Will iSlate Battery Carry the Load?

We hate to rain on iSlate’s apotheosis, but some of us are wondering about battery life.

A portable computer is only as good as its battery. A blogger with the handle of “Andrew”, writing for TabletPCReview.com, said that “Whenever we review notebooks one of the questions that always needs to be answered is, what’s the battery life like on this tablet? We all know manufacturers overstate the quoted battery life for a system, probably because they test for battery life under ideal conditions for getting a high number. For example, wireless off, processor underclocked, system idle, LCD brightness set to low, no DVD and so on. So when your notebook with a quoted 5 hour battery life actually gets three hours, you’re left wondering what happened to those other two hours the manufacturer got?

Andrew wrote that in 2007, but the fundamental issues have not changed since then.

A January 26-scheduled announcement by Apple, which few pundits believe could be about anything else than the imminent release of a tablet-sized computer/e-book reader, has created nearly messianic frenzy. A New York Times columnist said that some are calling the device a “Jesus tablet”. But at least one authority, physicist Eric Hellmann, thinks we should look under the hood before declaring January 26th a religious holiday.

Hellman, whose popular blog Go To Hellman covers the e-book scene, has speculated on the device’s power source. “The design problem is the battery,” he recently wrote. “Assuming that the iSlate is a multimedia device implies that it’s not an e-ink device. It’s going to have a screen not so different from an iPhone screen, and that will consume power. That will in turn require a battery proportional to the iPhone battery, and batteries are what cause iPhones to be reasonably heavy for their size. The Kindle works as a book-replacement because it’s light enough; I’m guessing the iSlate will be a more of a tv than a book.”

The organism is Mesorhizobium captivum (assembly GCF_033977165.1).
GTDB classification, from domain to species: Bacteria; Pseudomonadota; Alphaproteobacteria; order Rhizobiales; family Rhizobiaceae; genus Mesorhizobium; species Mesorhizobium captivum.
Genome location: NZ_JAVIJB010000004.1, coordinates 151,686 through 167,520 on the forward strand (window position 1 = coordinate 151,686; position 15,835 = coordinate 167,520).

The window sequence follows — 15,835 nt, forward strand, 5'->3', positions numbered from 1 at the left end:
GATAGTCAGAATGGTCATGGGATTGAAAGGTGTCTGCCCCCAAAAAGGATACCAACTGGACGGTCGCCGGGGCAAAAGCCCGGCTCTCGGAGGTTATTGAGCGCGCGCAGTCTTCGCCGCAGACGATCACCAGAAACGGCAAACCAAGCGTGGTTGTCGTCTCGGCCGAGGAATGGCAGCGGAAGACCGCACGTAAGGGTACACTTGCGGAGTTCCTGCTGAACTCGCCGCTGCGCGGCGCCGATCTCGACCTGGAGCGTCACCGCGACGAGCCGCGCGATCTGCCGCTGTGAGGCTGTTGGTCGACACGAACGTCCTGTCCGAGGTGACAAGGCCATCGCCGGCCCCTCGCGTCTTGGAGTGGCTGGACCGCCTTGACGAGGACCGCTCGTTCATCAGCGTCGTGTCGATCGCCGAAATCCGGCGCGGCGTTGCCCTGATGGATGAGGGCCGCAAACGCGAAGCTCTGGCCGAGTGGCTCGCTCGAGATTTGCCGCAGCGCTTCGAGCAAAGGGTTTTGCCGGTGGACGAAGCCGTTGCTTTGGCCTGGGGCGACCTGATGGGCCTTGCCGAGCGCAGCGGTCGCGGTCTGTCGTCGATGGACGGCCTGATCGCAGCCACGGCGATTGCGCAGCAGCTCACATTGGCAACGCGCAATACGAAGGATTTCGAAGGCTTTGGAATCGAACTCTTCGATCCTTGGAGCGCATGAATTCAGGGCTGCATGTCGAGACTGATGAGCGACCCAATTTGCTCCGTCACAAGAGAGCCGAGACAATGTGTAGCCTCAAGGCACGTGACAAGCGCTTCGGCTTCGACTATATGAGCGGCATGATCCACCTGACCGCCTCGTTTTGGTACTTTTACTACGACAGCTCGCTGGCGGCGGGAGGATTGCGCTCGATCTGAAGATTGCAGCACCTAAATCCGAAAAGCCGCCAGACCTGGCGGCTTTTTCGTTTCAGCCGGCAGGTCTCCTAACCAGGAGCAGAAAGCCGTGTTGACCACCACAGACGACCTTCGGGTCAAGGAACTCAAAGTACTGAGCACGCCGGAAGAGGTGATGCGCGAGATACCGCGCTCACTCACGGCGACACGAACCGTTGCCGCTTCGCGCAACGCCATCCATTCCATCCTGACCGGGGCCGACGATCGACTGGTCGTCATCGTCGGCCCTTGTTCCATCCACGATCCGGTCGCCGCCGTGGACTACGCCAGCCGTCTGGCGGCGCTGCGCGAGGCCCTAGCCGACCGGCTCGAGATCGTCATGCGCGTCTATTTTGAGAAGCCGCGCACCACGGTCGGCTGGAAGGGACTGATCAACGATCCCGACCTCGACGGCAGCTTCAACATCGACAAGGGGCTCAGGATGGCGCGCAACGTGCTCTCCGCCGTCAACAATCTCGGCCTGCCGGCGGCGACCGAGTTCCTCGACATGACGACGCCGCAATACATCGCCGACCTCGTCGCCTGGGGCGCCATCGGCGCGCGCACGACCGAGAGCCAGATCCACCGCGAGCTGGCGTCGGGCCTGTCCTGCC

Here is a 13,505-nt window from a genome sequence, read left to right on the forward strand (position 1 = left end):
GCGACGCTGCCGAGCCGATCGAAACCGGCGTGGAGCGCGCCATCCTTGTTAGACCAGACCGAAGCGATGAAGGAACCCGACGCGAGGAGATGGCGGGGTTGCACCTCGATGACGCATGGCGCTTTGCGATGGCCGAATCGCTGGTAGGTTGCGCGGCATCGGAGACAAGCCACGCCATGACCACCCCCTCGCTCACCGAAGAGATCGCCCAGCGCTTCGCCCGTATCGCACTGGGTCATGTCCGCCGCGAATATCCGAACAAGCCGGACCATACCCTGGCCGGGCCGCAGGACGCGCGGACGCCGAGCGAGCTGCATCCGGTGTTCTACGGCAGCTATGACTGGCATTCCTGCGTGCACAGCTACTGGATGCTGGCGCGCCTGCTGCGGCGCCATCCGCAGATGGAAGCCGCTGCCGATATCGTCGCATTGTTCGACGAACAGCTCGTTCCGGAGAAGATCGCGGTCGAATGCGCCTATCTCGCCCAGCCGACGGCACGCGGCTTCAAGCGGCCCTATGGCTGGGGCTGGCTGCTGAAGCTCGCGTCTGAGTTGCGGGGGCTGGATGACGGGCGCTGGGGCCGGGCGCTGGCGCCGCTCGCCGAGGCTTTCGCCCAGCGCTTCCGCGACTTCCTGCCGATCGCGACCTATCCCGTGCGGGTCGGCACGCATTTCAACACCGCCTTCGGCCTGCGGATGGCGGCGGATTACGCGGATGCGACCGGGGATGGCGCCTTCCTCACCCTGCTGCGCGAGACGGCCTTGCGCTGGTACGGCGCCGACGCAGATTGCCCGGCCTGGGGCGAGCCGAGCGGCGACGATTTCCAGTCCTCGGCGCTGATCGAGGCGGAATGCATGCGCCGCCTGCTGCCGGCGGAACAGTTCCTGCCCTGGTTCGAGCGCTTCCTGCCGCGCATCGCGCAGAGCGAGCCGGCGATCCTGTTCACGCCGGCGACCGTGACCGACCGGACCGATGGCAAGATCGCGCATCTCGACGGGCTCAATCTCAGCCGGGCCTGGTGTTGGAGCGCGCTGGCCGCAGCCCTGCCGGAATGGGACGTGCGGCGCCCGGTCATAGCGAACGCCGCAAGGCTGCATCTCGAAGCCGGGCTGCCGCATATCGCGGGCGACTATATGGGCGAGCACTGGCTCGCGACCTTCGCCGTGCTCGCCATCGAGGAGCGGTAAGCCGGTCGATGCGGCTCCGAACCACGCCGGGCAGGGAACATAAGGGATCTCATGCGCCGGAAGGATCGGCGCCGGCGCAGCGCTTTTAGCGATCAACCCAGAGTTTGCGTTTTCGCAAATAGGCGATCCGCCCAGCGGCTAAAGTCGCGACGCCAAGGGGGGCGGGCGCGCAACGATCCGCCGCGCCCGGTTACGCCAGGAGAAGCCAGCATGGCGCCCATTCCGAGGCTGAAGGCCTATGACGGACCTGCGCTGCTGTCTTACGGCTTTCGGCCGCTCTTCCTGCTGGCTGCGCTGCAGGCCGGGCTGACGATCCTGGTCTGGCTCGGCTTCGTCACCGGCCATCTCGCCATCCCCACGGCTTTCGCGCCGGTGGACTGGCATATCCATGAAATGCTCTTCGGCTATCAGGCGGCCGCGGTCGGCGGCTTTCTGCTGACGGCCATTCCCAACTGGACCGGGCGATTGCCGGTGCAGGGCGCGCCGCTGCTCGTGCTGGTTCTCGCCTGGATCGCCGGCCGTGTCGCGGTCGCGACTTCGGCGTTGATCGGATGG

Apple will undoubtedly imbed a state of the art battery in its tablet, but when you consider the load that a tabet will have to pull – movie and game videos, photo archives, videocam, multitouch screen, full color e-books, magazines, newspapers, music, plus countless juice-draining apps, to say nothing of the demands of the tablet’s own operating and processing system, you have to wonder whether Apple’s battery, or anybody else’s at this moment in history, will be able to do the job without adding an unacceptable weight burden.

Knowledgeable insiders confirm these concerns. When a website named islate.org posted some allegedly leaked specs (you can read them here), one commenter wrote that “for as thin as the device is intended to be, there is no possible way it’ll run a HD, 2Gb RAM, and a Core 2 Duo processor. Factor in the large multitouch screen and you could expect a battery life of about 15-minutes with those specs, AND it’d be too hot to handle AND weigh a few pounds. No way.”

There will undoubtedly be a stampede to snap up the iSlate, but the coolheaded will scrutinize the specs before committing to the hefty – rumored at $1000 – price of a device that, if you believe some iSlate evangelists, embeds nothing less than the spiritual hopes and dreams of humankind within its fragile case.

Richard Curtis


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